You raised 5 questions during the debate and supplemented these in your letter of 28 June. I shall answer each of your questions in turn.

(a) Whether I accept that the relevant scientific evidence was not put before the Court in the Winslade case, even though that evidence was available to and read by the Ministry?

The Donaldson report dealt with only one form of transmission: airborne transmission. In your letter you suggest that the Winslade case "was entirely concerned with airborne spread, as the judgement makes clear". The only reference to airborne spread in the judgement is on page 2, F - G: "… plainly do not exclude the possibility that the disease has been transmitted to the Defendant's cattle, for instance by air through the hedge…." (emphasis added).

Epidemiological advice was that the key methods of transmission were through animal, human, mechanical or airborne transfer between neighbouring farms. In a contiguous cull situation all potential vectors must be regarded as potential conveyors of disease and thus as conduits for exposure to infection of animals on premises bordering an Infected Premises. In Winslade the epidemiological justification for the contiguous cull policy was set out by the Veterinary Head of Exotic Diseases who pointed out to the court the many means of spread of the virus over a local area. In addition, evidence was given by the local official who dealt with the appeal by Mr Winslade against the cull. He deposed that after careful consideration of all the facts, he had concluded, largely as a result of the very close proximity of some of the Winslade animals to the animals in the contiguous infected premises - a level of proximity with which the Donaldson article does not deal - that the cull should proceed. The judge considered that the decision to proceed with the cull in those circumstances was not an unreasonable one.

As I state above, the Donaldson article constitutes only a single element in the whole panoply of factors debated and considered by Government experts in formulating the epidemiological justification for the contiguous cull. This was the context in which DEFRA's expert gave his evidence in the injunction cases, including in Winslade: the evidence was intended to describe to the court the Government decision to proceed with the contiguous cull policy and the background to that decision.

It is the view of the Government experts that in determining whether animals have been exposed to infection no potential route of transmission can be ruled out. That was their view in all the cases, including Winslade, where on the facts, as with the majority of cases, it was evident that a number of possible vectors, including aerosol transmission over a short distance, could have been implicated in transmission.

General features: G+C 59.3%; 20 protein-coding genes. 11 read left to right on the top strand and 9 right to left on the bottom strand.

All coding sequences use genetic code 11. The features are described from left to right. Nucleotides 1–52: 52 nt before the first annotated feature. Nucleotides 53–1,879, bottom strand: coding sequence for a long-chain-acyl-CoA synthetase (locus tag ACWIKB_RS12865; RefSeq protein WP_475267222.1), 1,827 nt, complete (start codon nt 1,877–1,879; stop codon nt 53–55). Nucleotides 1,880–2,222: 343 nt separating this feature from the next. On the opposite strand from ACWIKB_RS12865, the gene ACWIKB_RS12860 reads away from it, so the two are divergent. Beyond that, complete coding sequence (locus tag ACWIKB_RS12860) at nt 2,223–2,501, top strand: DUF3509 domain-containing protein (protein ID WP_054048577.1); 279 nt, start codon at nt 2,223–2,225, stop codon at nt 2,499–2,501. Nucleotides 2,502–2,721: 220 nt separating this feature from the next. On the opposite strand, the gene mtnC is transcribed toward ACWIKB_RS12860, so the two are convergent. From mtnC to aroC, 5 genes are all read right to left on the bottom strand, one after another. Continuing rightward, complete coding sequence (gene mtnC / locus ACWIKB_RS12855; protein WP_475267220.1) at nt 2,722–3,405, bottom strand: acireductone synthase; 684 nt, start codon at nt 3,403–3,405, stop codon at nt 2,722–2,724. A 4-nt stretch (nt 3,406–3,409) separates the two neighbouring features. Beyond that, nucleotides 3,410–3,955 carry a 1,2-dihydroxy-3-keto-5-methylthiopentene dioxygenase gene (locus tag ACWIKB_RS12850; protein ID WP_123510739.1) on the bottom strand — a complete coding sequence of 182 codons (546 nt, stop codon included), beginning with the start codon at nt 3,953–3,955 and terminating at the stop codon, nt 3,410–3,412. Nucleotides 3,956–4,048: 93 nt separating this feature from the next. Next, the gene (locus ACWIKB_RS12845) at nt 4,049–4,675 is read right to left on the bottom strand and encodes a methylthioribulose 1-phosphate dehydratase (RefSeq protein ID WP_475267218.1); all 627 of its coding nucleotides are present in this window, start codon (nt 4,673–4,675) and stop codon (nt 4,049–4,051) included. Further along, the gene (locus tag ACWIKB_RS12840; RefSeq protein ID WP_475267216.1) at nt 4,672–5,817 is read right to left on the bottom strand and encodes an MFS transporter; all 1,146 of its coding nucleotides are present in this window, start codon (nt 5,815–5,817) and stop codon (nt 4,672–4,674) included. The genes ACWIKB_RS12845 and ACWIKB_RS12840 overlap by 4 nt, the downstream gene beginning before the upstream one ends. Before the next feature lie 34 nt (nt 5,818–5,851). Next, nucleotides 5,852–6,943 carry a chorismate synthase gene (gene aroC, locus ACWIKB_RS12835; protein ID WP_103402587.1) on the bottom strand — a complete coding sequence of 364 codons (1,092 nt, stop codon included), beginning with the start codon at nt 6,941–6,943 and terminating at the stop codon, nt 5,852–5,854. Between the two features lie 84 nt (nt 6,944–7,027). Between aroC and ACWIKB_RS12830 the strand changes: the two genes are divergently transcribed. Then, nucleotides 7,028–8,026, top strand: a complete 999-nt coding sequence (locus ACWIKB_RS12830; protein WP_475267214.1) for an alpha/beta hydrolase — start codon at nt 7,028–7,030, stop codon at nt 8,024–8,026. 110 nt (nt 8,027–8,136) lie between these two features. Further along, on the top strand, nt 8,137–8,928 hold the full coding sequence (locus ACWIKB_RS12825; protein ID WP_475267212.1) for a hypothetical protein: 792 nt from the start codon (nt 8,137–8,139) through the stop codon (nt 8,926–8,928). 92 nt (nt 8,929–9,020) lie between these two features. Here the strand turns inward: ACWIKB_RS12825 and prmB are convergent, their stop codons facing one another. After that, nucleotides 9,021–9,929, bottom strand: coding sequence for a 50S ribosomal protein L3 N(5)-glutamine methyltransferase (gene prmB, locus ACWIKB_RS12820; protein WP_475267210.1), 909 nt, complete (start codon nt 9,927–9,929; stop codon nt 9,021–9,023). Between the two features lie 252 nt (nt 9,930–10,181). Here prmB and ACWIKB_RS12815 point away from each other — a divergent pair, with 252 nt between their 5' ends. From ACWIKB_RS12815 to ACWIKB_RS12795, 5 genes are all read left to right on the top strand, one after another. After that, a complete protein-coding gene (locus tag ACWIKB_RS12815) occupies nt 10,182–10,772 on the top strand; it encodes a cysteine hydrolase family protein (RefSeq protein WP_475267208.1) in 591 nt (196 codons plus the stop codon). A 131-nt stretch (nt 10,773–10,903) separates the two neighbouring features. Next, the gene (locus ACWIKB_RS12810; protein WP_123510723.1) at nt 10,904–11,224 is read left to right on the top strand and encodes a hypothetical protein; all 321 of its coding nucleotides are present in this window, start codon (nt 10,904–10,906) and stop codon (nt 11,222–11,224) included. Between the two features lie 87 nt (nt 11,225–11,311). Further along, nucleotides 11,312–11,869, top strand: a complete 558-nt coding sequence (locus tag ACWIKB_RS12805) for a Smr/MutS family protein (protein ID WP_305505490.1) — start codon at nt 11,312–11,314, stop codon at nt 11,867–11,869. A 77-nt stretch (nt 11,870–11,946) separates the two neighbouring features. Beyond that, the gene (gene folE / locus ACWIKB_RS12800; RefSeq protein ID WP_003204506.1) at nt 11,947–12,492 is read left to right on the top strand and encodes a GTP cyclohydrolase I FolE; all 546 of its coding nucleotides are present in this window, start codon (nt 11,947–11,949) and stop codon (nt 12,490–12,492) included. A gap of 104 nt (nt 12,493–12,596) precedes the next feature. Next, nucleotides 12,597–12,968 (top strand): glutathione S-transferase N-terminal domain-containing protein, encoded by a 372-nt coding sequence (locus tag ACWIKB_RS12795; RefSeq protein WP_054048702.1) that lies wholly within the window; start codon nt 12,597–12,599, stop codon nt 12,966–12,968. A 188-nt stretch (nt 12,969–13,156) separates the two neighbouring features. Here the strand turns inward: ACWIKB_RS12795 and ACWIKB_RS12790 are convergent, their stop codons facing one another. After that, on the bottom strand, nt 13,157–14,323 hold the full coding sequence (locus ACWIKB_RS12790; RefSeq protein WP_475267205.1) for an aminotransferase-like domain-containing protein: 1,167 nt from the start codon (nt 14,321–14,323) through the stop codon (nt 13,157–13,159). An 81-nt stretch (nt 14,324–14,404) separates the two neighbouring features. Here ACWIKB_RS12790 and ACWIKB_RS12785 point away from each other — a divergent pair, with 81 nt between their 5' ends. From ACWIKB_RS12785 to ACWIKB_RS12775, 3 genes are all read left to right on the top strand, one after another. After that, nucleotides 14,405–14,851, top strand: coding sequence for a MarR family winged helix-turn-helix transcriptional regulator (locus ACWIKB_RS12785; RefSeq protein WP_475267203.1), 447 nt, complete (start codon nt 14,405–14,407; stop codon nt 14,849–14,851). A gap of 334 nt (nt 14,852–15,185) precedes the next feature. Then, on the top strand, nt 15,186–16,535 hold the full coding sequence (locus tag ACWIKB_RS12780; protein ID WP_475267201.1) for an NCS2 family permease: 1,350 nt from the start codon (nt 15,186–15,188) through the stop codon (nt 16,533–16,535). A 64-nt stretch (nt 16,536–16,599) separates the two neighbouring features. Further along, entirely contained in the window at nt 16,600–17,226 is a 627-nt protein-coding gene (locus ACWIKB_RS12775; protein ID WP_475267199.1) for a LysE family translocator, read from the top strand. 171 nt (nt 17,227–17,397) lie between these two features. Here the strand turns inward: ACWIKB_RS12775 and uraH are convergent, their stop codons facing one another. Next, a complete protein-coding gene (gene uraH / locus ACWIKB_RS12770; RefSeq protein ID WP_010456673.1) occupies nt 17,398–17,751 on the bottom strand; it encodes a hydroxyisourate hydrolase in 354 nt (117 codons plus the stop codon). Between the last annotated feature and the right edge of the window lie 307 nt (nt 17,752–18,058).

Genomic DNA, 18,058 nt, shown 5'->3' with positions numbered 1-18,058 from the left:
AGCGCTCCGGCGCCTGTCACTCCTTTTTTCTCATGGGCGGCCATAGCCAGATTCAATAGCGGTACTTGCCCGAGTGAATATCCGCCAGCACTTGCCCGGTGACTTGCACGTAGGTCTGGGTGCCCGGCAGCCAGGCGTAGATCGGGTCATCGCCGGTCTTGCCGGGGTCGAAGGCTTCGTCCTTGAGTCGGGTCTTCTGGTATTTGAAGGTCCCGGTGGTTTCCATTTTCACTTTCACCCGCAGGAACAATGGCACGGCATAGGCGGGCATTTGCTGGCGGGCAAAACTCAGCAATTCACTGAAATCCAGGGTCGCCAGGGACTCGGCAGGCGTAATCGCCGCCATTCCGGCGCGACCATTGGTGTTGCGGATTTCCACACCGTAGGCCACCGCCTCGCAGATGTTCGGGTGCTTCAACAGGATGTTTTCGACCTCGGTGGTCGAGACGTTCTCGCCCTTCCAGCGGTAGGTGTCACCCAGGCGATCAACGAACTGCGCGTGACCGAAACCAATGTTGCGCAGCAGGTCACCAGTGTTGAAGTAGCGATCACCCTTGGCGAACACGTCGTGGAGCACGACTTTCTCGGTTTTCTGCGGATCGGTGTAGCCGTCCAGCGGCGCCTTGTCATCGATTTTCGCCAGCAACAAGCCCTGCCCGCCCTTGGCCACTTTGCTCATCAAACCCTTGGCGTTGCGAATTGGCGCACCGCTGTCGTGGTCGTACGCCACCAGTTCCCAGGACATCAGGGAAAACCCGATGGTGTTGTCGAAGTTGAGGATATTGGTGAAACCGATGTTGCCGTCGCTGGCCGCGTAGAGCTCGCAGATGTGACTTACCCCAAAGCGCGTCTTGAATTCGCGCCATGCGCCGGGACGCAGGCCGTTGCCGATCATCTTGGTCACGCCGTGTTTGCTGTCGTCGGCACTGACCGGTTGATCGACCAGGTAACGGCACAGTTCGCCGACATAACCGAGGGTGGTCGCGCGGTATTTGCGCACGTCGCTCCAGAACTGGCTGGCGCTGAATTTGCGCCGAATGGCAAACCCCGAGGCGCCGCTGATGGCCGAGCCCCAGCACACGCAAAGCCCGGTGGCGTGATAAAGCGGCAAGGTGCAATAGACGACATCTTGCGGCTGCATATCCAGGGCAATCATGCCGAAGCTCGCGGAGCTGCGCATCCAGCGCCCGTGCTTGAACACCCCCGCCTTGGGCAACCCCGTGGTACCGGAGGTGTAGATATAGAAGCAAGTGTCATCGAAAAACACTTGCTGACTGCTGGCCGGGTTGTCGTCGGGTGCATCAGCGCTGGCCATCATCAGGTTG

(b) Why that evidence was not put before the Winslade case?

For the reasons set ot above, we cannot see that it was appropriate nor necessary in the above context for the Donaldson article to be put in evidence any more than it was appropriate or necessary to put before the court all the vast amount of published literature on foot and mouth.

(c) Whether that evidence had been received before the decision in the Westerhall case? The article was seen in draft some weeks previous to publication.

(d) Whether I now accept that those decisions would not have gone the Ministry's way had that evidence not been suppressed?

I repeat what I said during the debate and reiterate what I have stated above. We have never suppressed the Donaldson report. We have always been as open as possible about the advice received by the Government during that period. I do not accept your argument.

(e) Can I say why the Ministry never fought a case for an injunction to enable a contiguous cull to proceed after the decision in the Upton case?

Turning to the remaining points covered in your letter, as you are aware the case covered in your second point was a Dangerous Contact case. DEFRA's expert did not consider airborne transmission to be a relevant factor because, on the facts, DEFRA considered there to have been direct contact in this case i.e the transmission of infectious material by the defendant from an infected premises to her animal. The judge, however, found that on the evidence, he was not satisfied that direct contact had occurred and that is why the animal in question was exempted from slaughter.

In response to the third point in your letter, the judge in the Upton case specifically confirmed the lawfulness of MAFF's slaughter policy albeit in relation to dangerous contacts. His comments are nevertheless relevant to the lawfulness of the contiguous cull policy as the second is an off-shoot of the first and both are dependant on exposure to infection as the trigger for the lawful exercise of the slaughter powers under paragraph 3(1) of Schedule 3 to the Animal Health Act.

I am placing a copy of this letter in the Library of the House.